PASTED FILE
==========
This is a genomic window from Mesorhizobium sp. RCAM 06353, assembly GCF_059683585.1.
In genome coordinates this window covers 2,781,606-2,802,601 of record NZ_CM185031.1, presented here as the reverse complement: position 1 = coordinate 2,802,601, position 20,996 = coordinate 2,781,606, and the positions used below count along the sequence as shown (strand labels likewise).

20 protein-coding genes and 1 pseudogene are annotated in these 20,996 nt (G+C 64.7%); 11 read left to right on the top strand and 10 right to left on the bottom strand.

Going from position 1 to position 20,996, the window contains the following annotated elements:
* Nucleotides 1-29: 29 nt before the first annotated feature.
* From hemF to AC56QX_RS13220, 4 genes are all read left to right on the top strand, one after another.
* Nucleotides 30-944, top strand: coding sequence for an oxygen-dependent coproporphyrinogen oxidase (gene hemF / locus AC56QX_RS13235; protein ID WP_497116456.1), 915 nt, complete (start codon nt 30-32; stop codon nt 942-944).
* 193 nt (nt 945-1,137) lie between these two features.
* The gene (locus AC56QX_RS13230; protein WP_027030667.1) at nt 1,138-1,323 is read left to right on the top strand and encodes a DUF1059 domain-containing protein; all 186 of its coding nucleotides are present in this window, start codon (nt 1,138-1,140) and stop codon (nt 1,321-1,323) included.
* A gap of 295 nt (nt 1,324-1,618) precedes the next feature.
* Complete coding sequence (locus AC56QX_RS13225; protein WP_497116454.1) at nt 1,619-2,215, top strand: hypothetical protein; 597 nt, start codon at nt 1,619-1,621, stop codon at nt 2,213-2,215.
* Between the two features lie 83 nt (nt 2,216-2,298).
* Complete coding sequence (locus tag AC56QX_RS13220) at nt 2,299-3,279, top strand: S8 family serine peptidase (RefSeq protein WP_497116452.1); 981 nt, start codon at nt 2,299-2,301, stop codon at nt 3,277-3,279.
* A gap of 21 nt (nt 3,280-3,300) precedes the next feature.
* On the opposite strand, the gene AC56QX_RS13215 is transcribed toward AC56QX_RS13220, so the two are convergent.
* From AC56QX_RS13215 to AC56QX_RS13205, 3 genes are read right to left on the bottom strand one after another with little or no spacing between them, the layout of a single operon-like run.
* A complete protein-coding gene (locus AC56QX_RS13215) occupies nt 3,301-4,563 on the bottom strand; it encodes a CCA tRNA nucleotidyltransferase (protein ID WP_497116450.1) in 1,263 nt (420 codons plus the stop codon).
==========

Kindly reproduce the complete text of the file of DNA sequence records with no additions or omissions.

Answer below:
This is a genomic window from Mesorhizobium sp. RCAM 06353, assembly GCF_059683585.1.
In genome coordinates this window covers 2,781,606-2,802,601 of record NZ_CM185031.1, presented here as the reverse complement: position 1 = coordinate 2,802,601, position 20,996 = coordinate 2,781,606, and the positions used below count along the sequence as shown (strand labels likewise).

20 protein-coding genes and 1 pseudogene are annotated in these 20,996 nt (G+C 64.7%); 11 read left to right on the top strand and 10 right to left on the bottom strand.

Going from position 1 to position 20,996, the window contains the following annotated elements:
* Nucleotides 1-29: 29 nt before the first annotated feature.
* From hemF to AC56QX_RS13220, 4 genes are all read left to right on the top strand, one after another.
* Nucleotides 30-944, top strand: coding sequence for an oxygen-dependent coproporphyrinogen oxidase (gene hemF / locus AC56QX_RS13235; protein ID WP_497116456.1), 915 nt, complete (start codon nt 30-32; stop codon nt 942-944).
* 193 nt (nt 945-1,137) lie between these two features.
* The gene (locus AC56QX_RS13230; protein WP_027030667.1) at nt 1,138-1,323 is read left to right on the top strand and encodes a DUF1059 domain-containing protein; all 186 of its coding nucleotides are present in this window, start codon (nt 1,138-1,140) and stop codon (nt 1,321-1,323) included.
* A gap of 295 nt (nt 1,324-1,618) precedes the next feature.
* Complete coding sequence (locus AC56QX_RS13225; protein WP_497116454.1) at nt 1,619-2,215, top strand: hypothetical protein; 597 nt, start codon at nt 1,619-1,621, stop codon at nt 2,213-2,215.
* Between the two features lie 83 nt (nt 2,216-2,298).
* Complete coding sequence (locus tag AC56QX_RS13220) at nt 2,299-3,279, top strand: S8 family serine peptidase (RefSeq protein WP_497116452.1); 981 nt, start codon at nt 2,299-2,301, stop codon at nt 3,277-3,279.
* A gap of 21 nt (nt 3,280-3,300) precedes the next feature.
* On the opposite strand, the gene AC56QX_RS13215 is transcribed toward AC56QX_RS13220, so the two are convergent.
* From AC56QX_RS13215 to AC56QX_RS13205, 3 genes are read right to left on the bottom strand one after another with little or no spacing between them, the layout of a single operon-like run.
* A complete protein-coding gene (locus AC56QX_RS13215) occupies nt 3,301-4,563 on the bottom strand; it encodes a CCA tRNA nucleotidyltransferase (protein ID WP_497116450.1) in 1,263 nt (420 codons plus the stop codon).